ask your teacher?’—helping the student they might be sitting with something hard. This can set them up for the small victories that carry big rewards.” Peck’s K-8 program provides the ideal structure for this model, providing a familiar environment with trusted

a child and on their way to being a

adults so 10-14-year-olds can practice

teen—with childlike maturity but also a

the level of self-advocacy, independence,

craving for independence,” says Upper

and leadership expected in a high school

School Psychologist Dr. Lisa Pithers.

environment.

upper school 4 | FALL/W IN T ER 2024


unlocked Peck News

|5


upper school unlocked

“In a lot of middle schools, kids can be completely lost,” says

ant to establish deeper connections to foster a sense of belong-

Pithers. “Here at Peck, how well we know the kids and how well

ing,” says Pithers. “We want our Upper School community to

they feel they know us is unique for a middle school program.”

reflect and embrace their unique and growing personalities,

“We talk to Upper Schoolers like young adults, rather than

and learn to be their authentic selves with those around them.”

children,” continues Pithers, “so they feel they can bounce

To accomplish these weighty goals, Peck creates tangible

ideas off of or brainstorm with adults. They really appreciate

opportunities to encourage personal growth in independence,

the effort we make in respecting their intellect, their identities,

leadership, and self-advocacy.

and what’s happening in their brains.”

For example, the highly-coveted keycard, which allows them

While students bond with their teachers and peers throughout

independent access to classroom buildings, is a symbol of

the Peck experience, it really takes root with the Upper School

autonomy and trust within the community. From fifth through

Advisory Program. During fifth through eighth grades, stu-

eighth grades, students are expected to travel independently

dents are established in small groups at the beginning of each

from class to class, manage their time, and make good choic-

year, by grade level, with a teacher who becomes their cheer-

es. Receiving a keycard as a newly-minted fifth grader is a big

leader, role model, guide, and mentor. Advisors help students

milestone.

set goals, evaluate and track progress, and serve as a resource throughout the year.

Head of Upper School Virginia Savage shares that in sixth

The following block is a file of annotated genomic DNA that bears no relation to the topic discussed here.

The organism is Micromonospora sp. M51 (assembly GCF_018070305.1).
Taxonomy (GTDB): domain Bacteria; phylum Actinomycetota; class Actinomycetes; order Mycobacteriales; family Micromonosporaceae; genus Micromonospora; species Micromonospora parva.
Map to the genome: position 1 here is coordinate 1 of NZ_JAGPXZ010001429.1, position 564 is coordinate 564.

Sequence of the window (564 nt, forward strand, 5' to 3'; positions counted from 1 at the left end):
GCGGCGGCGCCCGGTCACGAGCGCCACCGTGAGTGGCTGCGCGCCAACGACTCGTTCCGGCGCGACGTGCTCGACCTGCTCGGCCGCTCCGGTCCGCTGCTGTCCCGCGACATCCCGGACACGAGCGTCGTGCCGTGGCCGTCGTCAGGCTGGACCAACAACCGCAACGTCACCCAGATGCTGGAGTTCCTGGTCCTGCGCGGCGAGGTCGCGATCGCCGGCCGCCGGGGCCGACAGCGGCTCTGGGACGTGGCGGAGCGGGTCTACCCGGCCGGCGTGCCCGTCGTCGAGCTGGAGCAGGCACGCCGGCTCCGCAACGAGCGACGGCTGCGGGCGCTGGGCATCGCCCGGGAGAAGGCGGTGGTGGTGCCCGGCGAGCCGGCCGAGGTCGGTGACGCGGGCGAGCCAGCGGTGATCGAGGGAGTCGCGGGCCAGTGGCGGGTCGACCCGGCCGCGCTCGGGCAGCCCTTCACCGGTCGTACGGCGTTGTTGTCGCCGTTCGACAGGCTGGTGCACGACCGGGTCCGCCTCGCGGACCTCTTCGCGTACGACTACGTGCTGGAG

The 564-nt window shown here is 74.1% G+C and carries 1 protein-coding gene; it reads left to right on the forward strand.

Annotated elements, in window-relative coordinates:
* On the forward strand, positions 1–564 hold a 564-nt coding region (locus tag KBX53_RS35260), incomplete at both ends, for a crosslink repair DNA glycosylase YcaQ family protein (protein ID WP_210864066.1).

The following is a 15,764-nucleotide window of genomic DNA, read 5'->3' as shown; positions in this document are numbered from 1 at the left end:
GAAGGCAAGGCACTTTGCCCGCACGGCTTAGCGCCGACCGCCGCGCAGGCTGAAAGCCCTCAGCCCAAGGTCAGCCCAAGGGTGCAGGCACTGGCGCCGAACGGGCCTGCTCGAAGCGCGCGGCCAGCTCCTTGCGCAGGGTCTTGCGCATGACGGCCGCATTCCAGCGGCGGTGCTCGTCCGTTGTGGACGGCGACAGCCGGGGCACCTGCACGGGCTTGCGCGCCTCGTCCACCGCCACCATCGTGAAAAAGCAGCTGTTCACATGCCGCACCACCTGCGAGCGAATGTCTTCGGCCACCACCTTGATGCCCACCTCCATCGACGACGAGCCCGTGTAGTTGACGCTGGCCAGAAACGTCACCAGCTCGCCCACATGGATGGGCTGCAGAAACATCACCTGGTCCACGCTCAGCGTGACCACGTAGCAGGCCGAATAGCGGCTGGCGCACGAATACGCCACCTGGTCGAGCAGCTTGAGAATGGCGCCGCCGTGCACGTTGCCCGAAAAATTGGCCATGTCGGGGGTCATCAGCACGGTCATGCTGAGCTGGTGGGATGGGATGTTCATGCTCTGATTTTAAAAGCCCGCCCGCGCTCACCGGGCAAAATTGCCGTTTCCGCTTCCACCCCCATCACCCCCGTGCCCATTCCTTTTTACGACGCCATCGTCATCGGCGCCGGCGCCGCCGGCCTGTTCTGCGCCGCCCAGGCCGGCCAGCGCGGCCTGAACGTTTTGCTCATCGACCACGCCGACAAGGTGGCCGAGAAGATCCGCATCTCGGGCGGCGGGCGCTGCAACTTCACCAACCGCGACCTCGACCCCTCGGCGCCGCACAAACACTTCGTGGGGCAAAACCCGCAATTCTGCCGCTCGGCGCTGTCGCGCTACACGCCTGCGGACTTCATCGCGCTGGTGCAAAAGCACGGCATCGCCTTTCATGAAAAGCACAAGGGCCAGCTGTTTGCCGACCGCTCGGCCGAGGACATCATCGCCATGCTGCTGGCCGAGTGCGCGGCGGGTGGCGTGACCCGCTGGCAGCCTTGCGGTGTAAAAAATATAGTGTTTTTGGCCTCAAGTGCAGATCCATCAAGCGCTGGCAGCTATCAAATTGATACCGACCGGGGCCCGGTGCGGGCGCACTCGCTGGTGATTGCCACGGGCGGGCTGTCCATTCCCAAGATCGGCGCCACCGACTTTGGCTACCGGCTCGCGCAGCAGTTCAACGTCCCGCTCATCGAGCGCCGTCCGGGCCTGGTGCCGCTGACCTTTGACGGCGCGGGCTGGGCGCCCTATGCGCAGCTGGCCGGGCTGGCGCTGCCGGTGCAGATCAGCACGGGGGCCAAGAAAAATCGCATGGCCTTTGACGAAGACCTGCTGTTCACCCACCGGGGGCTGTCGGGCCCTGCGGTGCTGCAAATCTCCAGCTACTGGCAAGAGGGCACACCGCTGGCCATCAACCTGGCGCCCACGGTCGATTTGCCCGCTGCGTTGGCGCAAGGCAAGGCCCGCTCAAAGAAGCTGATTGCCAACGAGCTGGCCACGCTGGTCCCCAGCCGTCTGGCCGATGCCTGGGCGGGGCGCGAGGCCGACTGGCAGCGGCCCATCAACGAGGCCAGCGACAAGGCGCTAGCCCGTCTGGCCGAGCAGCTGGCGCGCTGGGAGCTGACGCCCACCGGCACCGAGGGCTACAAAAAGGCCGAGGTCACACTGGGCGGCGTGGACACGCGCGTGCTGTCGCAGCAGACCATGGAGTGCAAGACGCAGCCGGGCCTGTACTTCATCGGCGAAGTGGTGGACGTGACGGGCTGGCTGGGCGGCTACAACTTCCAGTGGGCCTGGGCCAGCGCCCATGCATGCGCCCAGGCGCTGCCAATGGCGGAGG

Essentially, Advisory is the “home base” that cushions Upper

lance, that sense of excitement and wonder. We harness that

Schoolers’ burgeoning independence while they figure out who

energy to deepen skill building and their understanding of not

they are and who they want to be.

only the world, but also themselves.”

“When you transition from the homeroom model of Lower

For example, Upper School Art Teacher Scott Beil’s sixth-grade

School to classes with different peers each period, it’s import-

wire sculpture identity projects prompt students to represent

6 | FALL/W IN T ER 2024

grade, “[we] really begin honing that confidence, that jubi-


an interest or hobby through a human-like figure, frozen in the

former Director of Admissions at The Peddie School and

midst of action. The project cultivates self-reflection—not only

currently Admissions Officer for Undergraduate Studies at

in which facet of personality to choose and how to create the

Harvard University.

figure, but also how to represent that aspect of personality.

She continues, “They are prepared and eager to participate;

In seventh grade, leadership becomes evident in all the small,

they do not hold back because they recognize that having a vi-

everyday moments of middle school life. Savage explains,

brant school experience will happen if they go ‘all in’ and take

“Harkness discussion is a good example, as they’re sitting

advantage of the opportunities around them. They understand

around a table intentionally noting that being socially con-

how to engage with supportive adults, they seek friendships

scious and an active participant can move the needle on the

across social circles, and they recognize the importance of a

understanding and depth of content. It’s a tangible practice

strong work ethic.”

that gives students practice in being a leader.”

With Peck’s powerful combination of teachers who challenge